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Fed Raises Rates, Projects More to Come in 2018

By Collin Martin /article #node

December 13, 2017

As expected, the Federal Reserve raised the target range for its benchmark interest rate by a quarter of a percentage point at its December meeting, to a range of 1.25% to 1.5%. The increase in the federal funds rate—the rate banks charge each other for overnight loans—was widely expected by the markets.

However, the vote wasn’t unanimous: Minneapolis Fed President Neel Kashkari and Chicago Fed President Charles Evans both preferred to leave the rate unchanged.

The statement issued by the Federal Open Market Committee (FOMC), the Fed’s monetary policymaking arm, painted a relatively upbeat outlook of the economy. After all, U.S. gross domestic product (GDP) rose by more than 3% in both the second and third quarters of this year, and surveys from both consumers and business show sentiment is high. The FOMC statement said the “labor market continued to strengthen and that economic activity has been rising at a solid rate.”

Despite the positive outlook on the economy, most inflation indicators remain below the Fed’s 2% target. Consistent with previous statements, the FOMC acknowledged that inflation may remain low in the near-term, but should rise toward the Fed’s 2% target over the medium term. The committee also noted that the hurricanes that hit in recent months hadn’t materially altered the outlook for the economy.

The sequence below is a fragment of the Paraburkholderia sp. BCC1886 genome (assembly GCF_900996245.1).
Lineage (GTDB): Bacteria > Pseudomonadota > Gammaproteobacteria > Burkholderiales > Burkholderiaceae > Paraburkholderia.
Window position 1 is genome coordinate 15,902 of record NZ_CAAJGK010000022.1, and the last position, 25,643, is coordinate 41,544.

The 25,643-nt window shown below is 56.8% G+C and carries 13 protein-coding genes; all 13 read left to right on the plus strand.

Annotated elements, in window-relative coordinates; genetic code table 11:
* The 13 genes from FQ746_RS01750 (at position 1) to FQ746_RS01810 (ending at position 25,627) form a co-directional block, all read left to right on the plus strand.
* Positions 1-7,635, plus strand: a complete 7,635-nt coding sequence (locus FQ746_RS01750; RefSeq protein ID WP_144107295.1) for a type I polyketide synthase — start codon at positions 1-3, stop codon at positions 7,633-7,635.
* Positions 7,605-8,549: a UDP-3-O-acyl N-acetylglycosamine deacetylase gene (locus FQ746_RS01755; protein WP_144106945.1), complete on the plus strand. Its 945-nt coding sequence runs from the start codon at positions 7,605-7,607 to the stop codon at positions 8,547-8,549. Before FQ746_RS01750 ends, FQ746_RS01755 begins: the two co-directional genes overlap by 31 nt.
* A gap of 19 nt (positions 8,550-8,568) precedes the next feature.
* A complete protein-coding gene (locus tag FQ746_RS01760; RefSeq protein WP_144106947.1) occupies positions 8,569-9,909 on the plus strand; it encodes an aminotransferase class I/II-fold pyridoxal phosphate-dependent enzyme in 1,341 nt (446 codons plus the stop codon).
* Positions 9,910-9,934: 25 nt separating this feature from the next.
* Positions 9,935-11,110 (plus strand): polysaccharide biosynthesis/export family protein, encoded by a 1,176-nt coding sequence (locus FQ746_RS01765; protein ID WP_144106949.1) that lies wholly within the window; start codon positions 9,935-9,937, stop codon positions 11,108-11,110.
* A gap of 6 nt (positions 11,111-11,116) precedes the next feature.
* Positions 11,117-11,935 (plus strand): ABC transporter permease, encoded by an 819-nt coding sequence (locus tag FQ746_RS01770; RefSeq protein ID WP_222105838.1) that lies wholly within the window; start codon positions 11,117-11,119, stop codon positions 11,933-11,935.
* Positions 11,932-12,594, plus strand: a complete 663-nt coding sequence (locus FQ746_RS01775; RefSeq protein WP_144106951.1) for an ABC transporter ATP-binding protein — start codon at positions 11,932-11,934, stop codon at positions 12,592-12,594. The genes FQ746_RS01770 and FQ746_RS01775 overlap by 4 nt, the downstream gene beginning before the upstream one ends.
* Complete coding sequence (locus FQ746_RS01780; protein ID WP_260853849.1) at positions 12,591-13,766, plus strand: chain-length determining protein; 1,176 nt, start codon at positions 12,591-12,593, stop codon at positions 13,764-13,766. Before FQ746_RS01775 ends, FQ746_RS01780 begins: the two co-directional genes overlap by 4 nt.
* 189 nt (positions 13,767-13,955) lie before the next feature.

There was no mention of the Fed’s process for shrinking its bond holdings, in line with earlier statements from Fed Chair Janet Yellen that the process would run quietly in the background. Beginning in October, the Fed started allowing up to $10 billion of securities to mature each month. We expect that to rise to $20 billion starting in January.

Looking ahead

The Fed also updated its “Summary of Economic Projections,” which offers insights on the committee’s expectations for the future pace of rate hikes, as well as its expectations for the broad economy.

Markets pay close attention to the Fed’s “dots plot,” as it gives them a glimpse at the interest rate expectations of various committee members. At the December meeting, the median federal funds rate projection for the end of 2018 was 2.125%, or a range of 2% to 2.25%, indicating an additional three rate hikes next year. That is consistent with the median projection from September’s meeting. The median projection for year-end 2019 was also unchanged at 2.88%. Taking this all in, the median projections point to three rate hikes in 2018 and two more in 2019.